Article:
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RODGERS & HAMMERSTEIN: In the 2010-2011 Season

It’s always nice when Rodgers & Hammerstein are referenced in the media. In the Memorial Day Sunday New York Times Book Review section a parallel was drawn between a new book’s wandering through the story of the author dealing with her aged mother and the author’s advice on how to deal with aging parents and characters in musicals moving from speaking into singing.  The reference the reviewer used was OKLAHOMA!, first with “Oh, What A Beautiful Mornin’,” and then, realizing the subject matter of the book, corrects herself to indicate that “Pore Jud Is Daid” is the more appropriate song.

And so it is in this Broadway season that there are many R&H references. They are mostly from THE SOUND OF MUSIC.  Since much of SISTER ACT takes place is a convent, a nod in the direction of THE SOUND OF MUSIC seemed inevitable.  And thanks to Douglas Carter Beane’s sassy rewrite of the libretto, it’s there, a reference to how cool nuns are, as exemplified by their stealing “the Nazi’s car parts so the singing children can get away. That’s good stuff!”  It gets a good chuckle.  Sticking with the nuns, the three sisters of THE HOUSE OF BLUE LEAVES also make a reference to THE SOUND OF MUSIC, but this one, of course, has been in that show since it was first produced at the Truck and Warehouse Theater on West 4th Street in 1971.  I know; I saw it there – escorting Yvonne de Carlo, but that is kind of another story.  For those of you who have no idea what the Truck and Warehouse Theater is, you know it better as the New York Theater Workshop…thankfully, one Off-Broadway theater that is still going strong. (And there is a quote from Irving Berlin’s “White Christmas” in the show as well…)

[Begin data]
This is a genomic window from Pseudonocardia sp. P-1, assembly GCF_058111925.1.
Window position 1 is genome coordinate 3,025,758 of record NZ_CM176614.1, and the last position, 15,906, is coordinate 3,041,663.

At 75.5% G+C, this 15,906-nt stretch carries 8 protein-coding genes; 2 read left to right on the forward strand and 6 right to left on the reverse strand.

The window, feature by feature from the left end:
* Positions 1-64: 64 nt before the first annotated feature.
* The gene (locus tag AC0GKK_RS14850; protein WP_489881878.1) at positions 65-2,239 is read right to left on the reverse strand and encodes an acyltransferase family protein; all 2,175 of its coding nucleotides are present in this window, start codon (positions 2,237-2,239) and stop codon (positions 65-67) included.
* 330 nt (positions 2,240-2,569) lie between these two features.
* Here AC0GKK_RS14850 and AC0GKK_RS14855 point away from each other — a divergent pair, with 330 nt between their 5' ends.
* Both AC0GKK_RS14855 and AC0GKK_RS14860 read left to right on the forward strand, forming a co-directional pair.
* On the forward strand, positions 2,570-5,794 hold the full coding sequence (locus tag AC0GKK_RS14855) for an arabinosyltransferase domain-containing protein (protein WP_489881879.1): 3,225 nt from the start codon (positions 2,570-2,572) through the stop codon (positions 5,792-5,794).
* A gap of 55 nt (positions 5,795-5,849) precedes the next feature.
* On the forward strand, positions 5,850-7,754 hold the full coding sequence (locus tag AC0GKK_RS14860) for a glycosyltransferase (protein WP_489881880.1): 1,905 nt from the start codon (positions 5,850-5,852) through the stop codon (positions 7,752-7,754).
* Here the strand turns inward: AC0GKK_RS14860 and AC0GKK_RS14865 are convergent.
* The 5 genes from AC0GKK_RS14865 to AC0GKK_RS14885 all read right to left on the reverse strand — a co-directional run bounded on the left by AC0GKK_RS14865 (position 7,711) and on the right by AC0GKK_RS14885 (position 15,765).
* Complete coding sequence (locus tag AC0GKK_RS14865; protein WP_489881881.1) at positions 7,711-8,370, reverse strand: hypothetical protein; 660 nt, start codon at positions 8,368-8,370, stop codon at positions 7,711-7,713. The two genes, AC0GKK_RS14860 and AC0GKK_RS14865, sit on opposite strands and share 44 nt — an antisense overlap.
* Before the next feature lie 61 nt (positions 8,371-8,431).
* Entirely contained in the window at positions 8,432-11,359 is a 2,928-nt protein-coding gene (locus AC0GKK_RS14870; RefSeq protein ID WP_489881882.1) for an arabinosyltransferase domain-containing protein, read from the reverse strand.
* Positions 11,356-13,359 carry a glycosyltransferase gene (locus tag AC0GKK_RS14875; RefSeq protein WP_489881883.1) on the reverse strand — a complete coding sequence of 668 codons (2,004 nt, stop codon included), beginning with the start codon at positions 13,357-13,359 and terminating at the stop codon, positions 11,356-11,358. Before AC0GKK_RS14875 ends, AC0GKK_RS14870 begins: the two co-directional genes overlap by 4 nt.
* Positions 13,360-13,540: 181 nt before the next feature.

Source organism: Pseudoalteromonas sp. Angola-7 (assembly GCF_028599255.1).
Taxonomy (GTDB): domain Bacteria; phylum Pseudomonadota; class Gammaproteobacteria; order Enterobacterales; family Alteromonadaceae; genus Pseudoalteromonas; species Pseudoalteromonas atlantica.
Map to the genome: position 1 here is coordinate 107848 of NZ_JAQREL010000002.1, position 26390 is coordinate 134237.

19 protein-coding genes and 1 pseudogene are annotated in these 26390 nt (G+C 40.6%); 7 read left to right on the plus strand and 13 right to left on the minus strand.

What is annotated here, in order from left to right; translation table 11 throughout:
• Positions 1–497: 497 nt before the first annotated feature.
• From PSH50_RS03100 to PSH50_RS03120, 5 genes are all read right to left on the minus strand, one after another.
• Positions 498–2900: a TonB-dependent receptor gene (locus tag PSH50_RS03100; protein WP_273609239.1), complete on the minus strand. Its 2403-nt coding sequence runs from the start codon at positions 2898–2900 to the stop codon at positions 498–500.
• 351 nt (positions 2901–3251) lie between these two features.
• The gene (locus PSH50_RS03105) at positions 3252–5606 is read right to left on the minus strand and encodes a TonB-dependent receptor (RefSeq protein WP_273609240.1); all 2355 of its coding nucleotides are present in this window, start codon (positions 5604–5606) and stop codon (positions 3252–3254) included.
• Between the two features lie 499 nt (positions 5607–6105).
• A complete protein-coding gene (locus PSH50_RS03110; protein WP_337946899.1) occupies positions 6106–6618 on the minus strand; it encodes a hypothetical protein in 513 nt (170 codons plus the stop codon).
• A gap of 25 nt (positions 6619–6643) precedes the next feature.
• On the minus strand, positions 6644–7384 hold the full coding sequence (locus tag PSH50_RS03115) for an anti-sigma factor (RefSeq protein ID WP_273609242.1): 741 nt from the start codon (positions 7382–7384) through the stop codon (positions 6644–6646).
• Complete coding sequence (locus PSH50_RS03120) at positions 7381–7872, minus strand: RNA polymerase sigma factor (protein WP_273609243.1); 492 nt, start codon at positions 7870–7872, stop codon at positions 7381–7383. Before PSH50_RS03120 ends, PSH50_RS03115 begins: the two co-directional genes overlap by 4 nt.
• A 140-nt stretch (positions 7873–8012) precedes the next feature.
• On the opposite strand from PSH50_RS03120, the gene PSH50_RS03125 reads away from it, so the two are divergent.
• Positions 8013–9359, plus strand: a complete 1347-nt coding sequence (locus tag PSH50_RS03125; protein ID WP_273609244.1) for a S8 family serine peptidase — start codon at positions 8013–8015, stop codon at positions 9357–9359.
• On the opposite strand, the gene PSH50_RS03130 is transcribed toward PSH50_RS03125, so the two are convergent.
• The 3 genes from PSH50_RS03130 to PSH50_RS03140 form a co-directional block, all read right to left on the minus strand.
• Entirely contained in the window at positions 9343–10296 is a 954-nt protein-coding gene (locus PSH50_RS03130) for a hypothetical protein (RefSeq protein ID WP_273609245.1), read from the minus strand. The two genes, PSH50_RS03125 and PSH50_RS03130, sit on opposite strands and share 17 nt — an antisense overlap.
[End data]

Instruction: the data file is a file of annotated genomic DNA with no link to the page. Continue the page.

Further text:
The drag queens of PRISCILLA, QUEEN OF THE DESERT live in a world of borrowed music, as they did in the movie.  But the three who inhabit the Palace Theater make several references to “favorite things” and “climbing every mountain.”  I guess it’s just a part of their vernacular, since these folk are pretty far from any convent.  And then there is THE BOOK OF MORMON, which embraces the wonderfully old fashioned – and well constructed – world of musical theater from the Rodgers & Hammerstein era.  And the inspirational song “I Believe” pays special homage to the verse of “I Have Confidence,” one of best known songs from THE SOUND OF MUSIC’s movie version.  The homage is clever, so clever that audiences take a while to get the joke.  But with the line: “A warlord who shoots people in the face.  What’s so scary about that?” it becomes clear.  And it gets a good hearty laugh.

The last homage is in some ways the most astonishing, and it isn’t from THE SOUND OF MUSIC.  It is, however, in THE BOOK OF MORMON.  I don’t really want to spoil it for those of you who haven’t seen the show, but more than a reference is made to “The Small House Of Uncle Thomas” from THE KING AND I.  In THE KING AND I, the slave Tuptim ‘puts on a show’ for the King of Siam, and chooses “Uncle Tom’s Cabin” as the basis for her show, largely for what it has to say about slavery.  It provides a way for the oppressed slave to tell her King what she thinks of slavery, without really saying it, because, of course, she cannot confront the King.  It’s used for good dramatic purpose. Think about that when you see THE BOOK OF MORMON…

 

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